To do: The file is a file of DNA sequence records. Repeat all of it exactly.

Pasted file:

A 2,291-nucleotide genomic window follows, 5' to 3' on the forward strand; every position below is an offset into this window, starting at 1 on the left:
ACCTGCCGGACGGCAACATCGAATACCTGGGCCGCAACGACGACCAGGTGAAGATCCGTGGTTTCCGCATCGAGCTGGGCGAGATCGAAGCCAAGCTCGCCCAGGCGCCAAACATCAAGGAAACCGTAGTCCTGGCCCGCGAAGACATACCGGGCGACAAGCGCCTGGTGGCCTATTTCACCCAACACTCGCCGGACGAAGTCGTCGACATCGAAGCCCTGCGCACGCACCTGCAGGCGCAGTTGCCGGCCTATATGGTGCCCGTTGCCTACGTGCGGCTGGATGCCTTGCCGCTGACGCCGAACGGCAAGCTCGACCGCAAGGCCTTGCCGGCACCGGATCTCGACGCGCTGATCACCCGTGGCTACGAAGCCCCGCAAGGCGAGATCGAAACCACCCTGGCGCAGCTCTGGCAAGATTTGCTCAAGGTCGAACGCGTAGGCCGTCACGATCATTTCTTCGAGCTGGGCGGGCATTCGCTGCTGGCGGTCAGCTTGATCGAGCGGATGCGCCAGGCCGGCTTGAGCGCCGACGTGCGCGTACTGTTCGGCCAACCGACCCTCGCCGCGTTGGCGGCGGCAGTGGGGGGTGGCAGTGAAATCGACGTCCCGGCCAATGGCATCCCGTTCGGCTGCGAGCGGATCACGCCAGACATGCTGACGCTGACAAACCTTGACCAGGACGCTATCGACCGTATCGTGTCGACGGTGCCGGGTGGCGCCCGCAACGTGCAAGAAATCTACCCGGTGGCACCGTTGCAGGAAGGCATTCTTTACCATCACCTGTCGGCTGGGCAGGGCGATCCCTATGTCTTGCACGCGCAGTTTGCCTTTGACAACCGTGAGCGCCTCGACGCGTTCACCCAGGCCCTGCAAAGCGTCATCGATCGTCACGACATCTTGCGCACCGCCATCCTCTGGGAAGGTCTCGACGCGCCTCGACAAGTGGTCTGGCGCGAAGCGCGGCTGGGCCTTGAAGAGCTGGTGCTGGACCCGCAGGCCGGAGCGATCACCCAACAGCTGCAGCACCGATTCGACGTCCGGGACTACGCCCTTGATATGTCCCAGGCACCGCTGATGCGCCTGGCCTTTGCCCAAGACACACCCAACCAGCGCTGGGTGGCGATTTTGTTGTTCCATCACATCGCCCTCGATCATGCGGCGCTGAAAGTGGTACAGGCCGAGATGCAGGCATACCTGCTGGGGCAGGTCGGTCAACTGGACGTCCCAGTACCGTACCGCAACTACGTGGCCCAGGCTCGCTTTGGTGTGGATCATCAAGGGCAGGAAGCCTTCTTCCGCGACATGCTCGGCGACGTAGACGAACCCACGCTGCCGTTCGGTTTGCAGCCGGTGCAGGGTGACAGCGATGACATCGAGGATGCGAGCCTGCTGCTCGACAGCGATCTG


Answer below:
A 2,291-nucleotide genomic window follows, 5' to 3' on the forward strand; every position below is an offset into this window, starting at 1 on the left:
ACCTGCCGGACGGCAACATCGAATACCTGGGCCGCAACGACGACCAGGTGAAGATCCGTGGTTTCCGCATCGAGCTGGGCGAGATCGAAGCCAAGCTCGCCCAGGCGCCAAACATCAAGGAAACCGTAGTCCTGGCCCGCGAAGACATACCGGGCGACAAGCGCCTGGTGGCCTATTTCACCCAACACTCGCCGGACGAAGTCGTCGACATCGAAGCCCTGCGCACGCACCTGCAGGCGCAGTTGCCGGCCTATATGGTGCCCGTTGCCTACGTGCGGCTGGATGCCTTGCCGCTGACGCCGAACGGCAAGCTCGACCGCAAGGCCTTGCCGGCACCGGATCTCGACGCGCTGATCACCCGTGGCTACGAAGCCCCGCAAGGCGAGATCGAAACCACCCTGGCGCAGCTCTGGCAAGATTTGCTCAAGGTCGAACGCGTAGGCCGTCACGATCATTTCTTCGAGCTGGGCGGGCATTCGCTGCTGGCGGTCAGCTTGATCGAGCGGATGCGCCAGGCCGGCTTGAGCGCCGACGTGCGCGTACTGTTCGGCCAACCGACCCTCGCCGCGTTGGCGGCGGCAGTGGGGGGTGGCAGTGAAATCGACGTCCCGGCCAATGGCATCCCGTTCGGCTGCGAGCGGATCACGCCAGACATGCTGACGCTGACAAACCTTGACCAGGACGCTATCGACCGTATCGTGTCGACGGTGCCGGGTGGCGCCCGCAACGTGCAAGAAATCTACCCGGTGGCACCGTTGCAGGAAGGCATTCTTTACCATCACCTGTCGGCTGGGCAGGGCGATCCCTATGTCTTGCACGCGCAGTTTGCCTTTGACAACCGTGAGCGCCTCGACGCGTTCACCCAGGCCCTGCAAAGCGTCATCGATCGTCACGACATCTTGCGCACCGCCATCCTCTGGGAAGGTCTCGACGCGCCTCGACAAGTGGTCTGGCGCGAAGCGCGGCTGGGCCTTGAAGAGCTGGTGCTGGACCCGCAGGCCGGAGCGATCACCCAACAGCTGCAGCACCGATTCGACGTCCGGGACTACGCCCTTGATATGTCCCAGGCACCGCTGATGCGCCTGGCCTTTGCCCAAGACACACCCAACCAGCGCTGGGTGGCGATTTTGTTGTTCCATCACATCGCCCTCGATCATGCGGCGCTGAAAGTGGTACAGGCCGAGATGCAGGCATACCTGCTGGGGCAGGTCGGTCAACTGGACGTCCCAGTACCGTACCGCAACTACGTGGCCCAGGCTCGCTTTGGTGTGGATCATCAAGGGCAGGAAGCCTTCTTCCGCGACATGCTCGGCGACGTAGACGAACCCACGCTGCCGTTCGGTTTGCAGCCGGTGCAGGGTGACAGCGATGACATCGAGGATGCGAGCCTGCTGCTCGACAGCGATCTG